Sunday, September 26, 2010
Archbishop Thomas Wenski - The Archdiocese of Miami
Let me begin our reflection on the readings we have just heard with a quote.
“…How can we exclude anyone from our care? Rather we must recognize Christ in the poorest and the most marginalized, those whom the Eucharist – which is communion is the Body and Blood of Christ given up for us – commits us to serve. As the parable of the rich man, who will remain forever without a name, and the poor man called Lazarus clearly shows, ‘in the stark contrast between the insensitive rich man and the poor in need of everything, God is on the latter’s side’. We too must be on this same side.”
Who wrote these words? Was it Dom Helder Camarra? – Who as the bishop of Recife in Brazil won a well deserved reputation as a champion of the poor but was repudiated by his critics as a “red bishop” always in trouble with Rome. Was it Mother Teresa? – That dynamic woman of faith who tended to the rejected and dying in the streets of Calcutta and the world but who also had her critics. If Helder’s critics came from “the right”, hers came from “the left”. This was not just because of her unambiguous pro-life stance but also because she was content to serve the poor where she found them without setting into motion any great movement of “social reform”.
The words actually come from the late great Pope John Paul II in a message he gave for a World Peace Day some years ago. He wished to remind Catholics that involvement in what are sometimes called “peace and justice” issues is not optional – nor it is the purview of those who would label themselves either “liberal” or “conservative”. Rather such involvement is a constitutive part of the living out of our faith. Solidarity as the late Pope once said is another word for justice in our day. It is “a firm and preserving determination to commit oneself to the common good.” Sollicitudo Rei Socialis #38
As Archbishop I am happy to have our visitors from Haiti and elsewhere come and see our seminary and some of its fine students. The seminarians, of course, have assisted us in our liturgies these past few days. But, more importantly, I am happy to have these seminaries see you – and to understand better by seeing you how important our witness to solidarity is as members of a universal church. The collaboration of representatives of several Episcopal conferences with the Bishops of Haiti is an important expression of collegiality and solidarity – and though the work of our meeting here in Miami in discussing how our collaboration can be structured so as to assist the Haitian Church in rebuilding after the earthquake might seem a bit mundane and a bit far removed from what seminarians might imagine bishops to be normally preoccupied with, it is important for these future priests to understand how varied and complex the Church’s commitment to solidarity and to justice is.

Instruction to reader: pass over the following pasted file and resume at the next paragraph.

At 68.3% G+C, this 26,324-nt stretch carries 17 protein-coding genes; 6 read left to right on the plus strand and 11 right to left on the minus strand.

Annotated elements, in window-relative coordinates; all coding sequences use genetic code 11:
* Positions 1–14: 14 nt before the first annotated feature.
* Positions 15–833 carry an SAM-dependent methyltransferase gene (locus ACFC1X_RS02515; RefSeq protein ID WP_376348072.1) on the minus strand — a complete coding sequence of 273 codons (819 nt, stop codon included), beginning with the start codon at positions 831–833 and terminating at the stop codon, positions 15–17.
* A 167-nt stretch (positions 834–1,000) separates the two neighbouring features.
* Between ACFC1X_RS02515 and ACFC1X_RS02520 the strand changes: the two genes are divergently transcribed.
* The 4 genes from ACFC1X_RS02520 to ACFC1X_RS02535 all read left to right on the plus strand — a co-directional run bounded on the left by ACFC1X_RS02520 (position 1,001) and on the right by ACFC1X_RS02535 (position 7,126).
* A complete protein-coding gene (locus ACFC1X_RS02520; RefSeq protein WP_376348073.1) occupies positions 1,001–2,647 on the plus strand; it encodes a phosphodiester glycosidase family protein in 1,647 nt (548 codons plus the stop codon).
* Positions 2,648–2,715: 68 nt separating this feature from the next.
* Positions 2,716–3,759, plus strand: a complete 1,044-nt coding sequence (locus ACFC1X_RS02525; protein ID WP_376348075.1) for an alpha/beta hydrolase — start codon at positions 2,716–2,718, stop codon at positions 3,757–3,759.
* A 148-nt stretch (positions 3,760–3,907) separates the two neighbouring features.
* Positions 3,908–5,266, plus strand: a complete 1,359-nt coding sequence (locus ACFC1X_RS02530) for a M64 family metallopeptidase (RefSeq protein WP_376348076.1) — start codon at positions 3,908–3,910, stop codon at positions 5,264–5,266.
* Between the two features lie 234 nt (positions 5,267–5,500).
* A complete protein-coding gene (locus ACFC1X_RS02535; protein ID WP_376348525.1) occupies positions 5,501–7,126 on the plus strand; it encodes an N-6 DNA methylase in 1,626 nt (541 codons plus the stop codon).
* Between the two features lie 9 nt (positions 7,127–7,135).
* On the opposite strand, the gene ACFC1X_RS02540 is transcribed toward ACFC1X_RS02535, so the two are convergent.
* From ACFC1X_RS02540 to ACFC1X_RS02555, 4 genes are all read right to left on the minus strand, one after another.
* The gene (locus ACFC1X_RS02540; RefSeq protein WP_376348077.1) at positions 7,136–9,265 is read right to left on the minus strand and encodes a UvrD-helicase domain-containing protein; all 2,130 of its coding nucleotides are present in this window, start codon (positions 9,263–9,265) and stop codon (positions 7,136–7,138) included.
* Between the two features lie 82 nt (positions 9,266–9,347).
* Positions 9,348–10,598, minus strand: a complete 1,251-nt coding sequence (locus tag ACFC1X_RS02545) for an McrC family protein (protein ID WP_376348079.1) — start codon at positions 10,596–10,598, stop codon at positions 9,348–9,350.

As Catholics, we must be involved in the issues of world hunger, human rights, peace building and justice promotion. This social ministry is not opposed to the ultimate spiritual and transcendent destiny of the human person. It presupposes this destiny and is ultimately orientated to this end. If this earth is our only highway to heaven, then we must seek to maintain it – and to make sure to the best of our abilities that this highway is cleared of the obstacles which sin -both personal and structural- has place in the path of those traveling on it.
To go back to the parable of Lazarus: the rich man was condemned not for anything he did (though certainly one can go to hell for doing bad things) but for what he did not do. A faith without works – without concrete engagement with the least of our brethren is dead.
The Eucharist reminds us that our commitment as Catholics to work for peace and justice in the world is not born of some ideology or political platform; rather, it is born of a person, Jesus Christ. And therefore, our “solidarity” with the world of pain is a call to a commitment expressed in allegiance not to lofty propositions but to concrete persons in whom we are to see the face of Christ – this solidarity is lived out through the practice of what the Catechism calls the corporal and spiritual works of mercy. God takes the side of the poor, the oppressed, the marginalized – through the works of mercy, we take their side too.